Cancer-Surveillance System Enables Early Detection of Metastases
Light-emitting nanoparticles reveal tumors in multiple organs in mice with breast cancer.
The primary cause of breast cancer deaths is metastasis, and the median survival rate for patients with multi-organ metastases is less than two years. But the early detection of metastasis in multiple organs remains a significant challenge in cancer diagnostics and therapy. One major hurdle is that different metastatic sites are associated with distinct physical and biological barriers.
A study published on Dec. 12 in Nature Biomedical Engineering reveals a noninvasive, whole-body cancer-surveillance system that enables the detection of early metastases in multiple organs. The researchers designed imaging probes using ceramic, rare earth ion-based nanoparticles encapsulated in a blood protein called albumin. These probes emit short-wave infrared light, which has several advantageous properties for biological imaging that result in significantly improved signal-to-noise ratios. The approach is both sensitive and accurate, according to the researchers, and it integrates distinct nanoparticles each designed to penetrate different metastatic organs.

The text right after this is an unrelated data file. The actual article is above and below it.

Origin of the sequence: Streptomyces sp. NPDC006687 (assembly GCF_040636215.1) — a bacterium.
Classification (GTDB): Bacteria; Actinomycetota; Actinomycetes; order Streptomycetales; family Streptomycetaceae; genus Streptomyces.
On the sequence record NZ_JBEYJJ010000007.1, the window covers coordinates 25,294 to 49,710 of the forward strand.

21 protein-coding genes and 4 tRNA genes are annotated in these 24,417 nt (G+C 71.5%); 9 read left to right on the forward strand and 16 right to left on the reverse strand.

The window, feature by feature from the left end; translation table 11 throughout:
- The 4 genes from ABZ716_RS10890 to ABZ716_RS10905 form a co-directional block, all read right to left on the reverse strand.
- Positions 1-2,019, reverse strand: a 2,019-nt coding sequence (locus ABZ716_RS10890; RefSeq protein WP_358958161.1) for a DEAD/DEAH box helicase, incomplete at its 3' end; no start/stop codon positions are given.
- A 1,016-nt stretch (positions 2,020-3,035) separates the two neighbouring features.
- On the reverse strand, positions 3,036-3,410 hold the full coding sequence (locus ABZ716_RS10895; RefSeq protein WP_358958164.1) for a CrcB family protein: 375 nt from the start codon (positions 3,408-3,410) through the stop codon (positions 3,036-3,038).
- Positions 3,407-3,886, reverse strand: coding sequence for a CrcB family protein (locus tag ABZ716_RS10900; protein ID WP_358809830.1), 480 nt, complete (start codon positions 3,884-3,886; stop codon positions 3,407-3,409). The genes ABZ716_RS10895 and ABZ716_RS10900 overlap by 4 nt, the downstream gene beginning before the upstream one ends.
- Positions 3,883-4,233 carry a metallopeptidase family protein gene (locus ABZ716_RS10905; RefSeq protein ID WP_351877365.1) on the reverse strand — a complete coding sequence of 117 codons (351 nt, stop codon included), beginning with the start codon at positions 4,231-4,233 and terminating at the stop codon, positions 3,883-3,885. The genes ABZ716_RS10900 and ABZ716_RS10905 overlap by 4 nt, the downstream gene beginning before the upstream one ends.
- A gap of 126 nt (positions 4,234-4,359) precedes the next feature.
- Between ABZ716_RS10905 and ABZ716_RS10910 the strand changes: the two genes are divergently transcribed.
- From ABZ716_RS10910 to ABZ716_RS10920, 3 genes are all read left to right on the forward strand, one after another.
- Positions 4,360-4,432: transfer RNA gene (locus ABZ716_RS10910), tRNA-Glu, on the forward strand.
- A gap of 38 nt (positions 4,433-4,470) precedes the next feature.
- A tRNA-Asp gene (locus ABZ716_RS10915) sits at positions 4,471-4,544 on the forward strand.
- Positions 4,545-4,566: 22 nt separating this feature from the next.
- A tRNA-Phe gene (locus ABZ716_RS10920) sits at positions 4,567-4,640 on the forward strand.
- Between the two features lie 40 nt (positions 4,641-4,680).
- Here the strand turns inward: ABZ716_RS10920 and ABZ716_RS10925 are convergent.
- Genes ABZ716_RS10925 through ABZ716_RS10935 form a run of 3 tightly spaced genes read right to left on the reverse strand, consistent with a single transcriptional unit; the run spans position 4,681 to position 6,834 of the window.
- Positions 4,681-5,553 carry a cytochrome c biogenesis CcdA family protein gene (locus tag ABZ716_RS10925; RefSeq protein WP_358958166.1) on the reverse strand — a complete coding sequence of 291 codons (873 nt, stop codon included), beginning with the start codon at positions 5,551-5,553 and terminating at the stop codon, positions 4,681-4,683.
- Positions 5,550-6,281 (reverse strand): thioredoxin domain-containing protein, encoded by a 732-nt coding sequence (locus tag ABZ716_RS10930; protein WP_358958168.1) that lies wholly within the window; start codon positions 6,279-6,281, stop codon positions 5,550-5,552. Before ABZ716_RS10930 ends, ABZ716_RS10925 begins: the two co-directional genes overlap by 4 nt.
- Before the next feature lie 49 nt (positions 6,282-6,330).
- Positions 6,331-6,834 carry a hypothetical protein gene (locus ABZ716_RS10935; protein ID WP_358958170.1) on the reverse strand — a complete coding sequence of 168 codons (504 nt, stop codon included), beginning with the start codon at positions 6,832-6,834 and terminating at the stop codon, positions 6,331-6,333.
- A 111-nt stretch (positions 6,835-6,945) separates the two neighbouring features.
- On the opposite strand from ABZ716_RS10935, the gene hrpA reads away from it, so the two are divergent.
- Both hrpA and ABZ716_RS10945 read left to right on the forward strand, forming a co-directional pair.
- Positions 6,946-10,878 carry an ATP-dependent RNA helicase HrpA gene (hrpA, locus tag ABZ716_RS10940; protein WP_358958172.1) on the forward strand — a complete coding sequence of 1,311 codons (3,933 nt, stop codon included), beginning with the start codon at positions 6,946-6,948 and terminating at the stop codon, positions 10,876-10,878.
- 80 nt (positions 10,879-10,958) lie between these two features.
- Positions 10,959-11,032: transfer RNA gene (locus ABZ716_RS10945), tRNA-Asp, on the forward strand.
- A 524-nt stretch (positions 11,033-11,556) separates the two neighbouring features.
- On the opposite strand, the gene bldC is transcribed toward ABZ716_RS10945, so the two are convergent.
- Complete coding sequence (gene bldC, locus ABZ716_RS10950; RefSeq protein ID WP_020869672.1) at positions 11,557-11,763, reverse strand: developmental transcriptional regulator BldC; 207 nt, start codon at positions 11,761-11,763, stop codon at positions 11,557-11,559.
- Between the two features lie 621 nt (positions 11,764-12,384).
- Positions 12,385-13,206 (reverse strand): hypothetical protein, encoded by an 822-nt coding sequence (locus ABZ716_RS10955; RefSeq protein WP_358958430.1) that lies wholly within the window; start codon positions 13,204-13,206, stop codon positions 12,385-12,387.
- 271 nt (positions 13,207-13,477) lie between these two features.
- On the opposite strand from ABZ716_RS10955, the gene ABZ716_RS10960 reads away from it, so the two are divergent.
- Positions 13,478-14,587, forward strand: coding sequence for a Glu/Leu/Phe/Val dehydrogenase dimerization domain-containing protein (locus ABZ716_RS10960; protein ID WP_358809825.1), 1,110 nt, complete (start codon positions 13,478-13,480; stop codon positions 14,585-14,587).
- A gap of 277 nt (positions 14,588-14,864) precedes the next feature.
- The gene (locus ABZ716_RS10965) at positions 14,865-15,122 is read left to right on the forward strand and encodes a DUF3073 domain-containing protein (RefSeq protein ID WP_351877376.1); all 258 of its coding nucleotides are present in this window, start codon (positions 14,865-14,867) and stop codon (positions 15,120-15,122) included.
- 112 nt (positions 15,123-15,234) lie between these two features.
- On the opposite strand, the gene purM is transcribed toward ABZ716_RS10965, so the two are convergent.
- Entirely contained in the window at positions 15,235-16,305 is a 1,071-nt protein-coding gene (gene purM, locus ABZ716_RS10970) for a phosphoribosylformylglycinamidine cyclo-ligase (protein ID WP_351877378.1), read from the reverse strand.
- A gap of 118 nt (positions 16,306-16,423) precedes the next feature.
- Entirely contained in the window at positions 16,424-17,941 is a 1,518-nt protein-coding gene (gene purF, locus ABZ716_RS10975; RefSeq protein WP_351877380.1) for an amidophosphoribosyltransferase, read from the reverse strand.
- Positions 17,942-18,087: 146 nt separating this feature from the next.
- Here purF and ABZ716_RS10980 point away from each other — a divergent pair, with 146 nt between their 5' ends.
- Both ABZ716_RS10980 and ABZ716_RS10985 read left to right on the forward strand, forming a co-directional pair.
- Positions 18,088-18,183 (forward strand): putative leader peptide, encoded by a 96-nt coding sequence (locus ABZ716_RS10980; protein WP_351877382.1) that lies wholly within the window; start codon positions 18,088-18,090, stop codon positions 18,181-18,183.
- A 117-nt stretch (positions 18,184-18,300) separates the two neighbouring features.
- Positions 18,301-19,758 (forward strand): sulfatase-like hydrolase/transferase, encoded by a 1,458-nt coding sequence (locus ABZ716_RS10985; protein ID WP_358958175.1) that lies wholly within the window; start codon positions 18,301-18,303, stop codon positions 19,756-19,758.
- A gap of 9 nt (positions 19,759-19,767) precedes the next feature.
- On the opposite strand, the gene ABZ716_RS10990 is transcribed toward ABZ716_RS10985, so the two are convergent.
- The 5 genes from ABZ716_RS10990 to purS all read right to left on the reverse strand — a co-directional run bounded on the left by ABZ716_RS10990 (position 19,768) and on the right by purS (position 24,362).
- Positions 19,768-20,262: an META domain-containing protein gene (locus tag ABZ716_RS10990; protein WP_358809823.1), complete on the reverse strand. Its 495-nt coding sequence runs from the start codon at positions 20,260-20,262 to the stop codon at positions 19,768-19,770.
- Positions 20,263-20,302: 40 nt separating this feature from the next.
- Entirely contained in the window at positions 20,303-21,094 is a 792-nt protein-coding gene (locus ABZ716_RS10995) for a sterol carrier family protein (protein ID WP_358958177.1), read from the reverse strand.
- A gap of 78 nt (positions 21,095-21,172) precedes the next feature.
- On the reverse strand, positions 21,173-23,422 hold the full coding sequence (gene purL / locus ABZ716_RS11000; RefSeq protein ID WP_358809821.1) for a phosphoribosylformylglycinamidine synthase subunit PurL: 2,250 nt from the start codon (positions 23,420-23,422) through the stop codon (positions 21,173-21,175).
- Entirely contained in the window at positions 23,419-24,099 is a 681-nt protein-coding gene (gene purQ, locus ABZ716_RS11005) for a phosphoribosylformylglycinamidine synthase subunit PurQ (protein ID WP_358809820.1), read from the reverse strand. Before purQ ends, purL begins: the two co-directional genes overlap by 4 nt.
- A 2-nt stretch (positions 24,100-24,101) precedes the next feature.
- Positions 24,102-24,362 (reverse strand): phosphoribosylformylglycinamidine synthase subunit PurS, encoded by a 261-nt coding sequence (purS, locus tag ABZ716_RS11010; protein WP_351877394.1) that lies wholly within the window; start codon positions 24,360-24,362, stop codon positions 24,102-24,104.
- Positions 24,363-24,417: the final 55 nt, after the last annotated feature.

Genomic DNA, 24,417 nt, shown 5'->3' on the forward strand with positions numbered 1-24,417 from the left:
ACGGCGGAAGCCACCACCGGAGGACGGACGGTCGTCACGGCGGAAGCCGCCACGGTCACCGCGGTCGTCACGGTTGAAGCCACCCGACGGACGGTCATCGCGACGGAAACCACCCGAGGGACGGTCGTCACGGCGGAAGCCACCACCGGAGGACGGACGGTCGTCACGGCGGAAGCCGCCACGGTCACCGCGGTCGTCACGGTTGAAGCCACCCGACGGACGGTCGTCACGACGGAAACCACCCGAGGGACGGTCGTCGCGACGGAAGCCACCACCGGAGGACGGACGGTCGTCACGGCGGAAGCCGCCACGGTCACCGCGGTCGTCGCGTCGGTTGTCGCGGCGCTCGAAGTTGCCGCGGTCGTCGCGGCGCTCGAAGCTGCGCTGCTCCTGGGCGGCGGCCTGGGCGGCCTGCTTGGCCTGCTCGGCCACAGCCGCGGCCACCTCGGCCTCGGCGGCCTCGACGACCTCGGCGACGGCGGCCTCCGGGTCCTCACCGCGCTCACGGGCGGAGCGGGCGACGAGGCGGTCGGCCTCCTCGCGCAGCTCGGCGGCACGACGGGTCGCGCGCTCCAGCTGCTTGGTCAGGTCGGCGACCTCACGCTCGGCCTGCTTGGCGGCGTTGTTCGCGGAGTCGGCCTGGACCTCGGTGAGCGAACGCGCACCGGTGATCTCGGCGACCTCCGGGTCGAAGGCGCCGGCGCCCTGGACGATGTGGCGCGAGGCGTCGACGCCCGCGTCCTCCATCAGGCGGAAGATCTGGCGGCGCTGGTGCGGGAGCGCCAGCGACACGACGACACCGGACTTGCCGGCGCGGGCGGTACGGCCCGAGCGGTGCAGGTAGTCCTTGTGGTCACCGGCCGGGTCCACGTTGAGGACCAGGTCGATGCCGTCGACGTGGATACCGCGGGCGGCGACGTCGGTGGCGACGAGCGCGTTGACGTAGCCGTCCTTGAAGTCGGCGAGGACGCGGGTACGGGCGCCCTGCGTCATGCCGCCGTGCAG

The researchers gave weekly intravenous injections of the probes to mice with breast cancer and monitored metastatic tumors using short-wave infrared light imaging. Within three to five weeks, the nanoprobes enabled the detection of adrenal gland metastases as well as bone metastases that were undetectable via conventional imaging techniques such as magnetic resonance imaging and computed tomography. Moreover, the nanoparticles did not produce signs of toxicity. According to the authors, the real-time surveillance of metastases in multiple organs could facilitate the monitoring of treatment responses in patients and eventually lead to the development of improved therapies.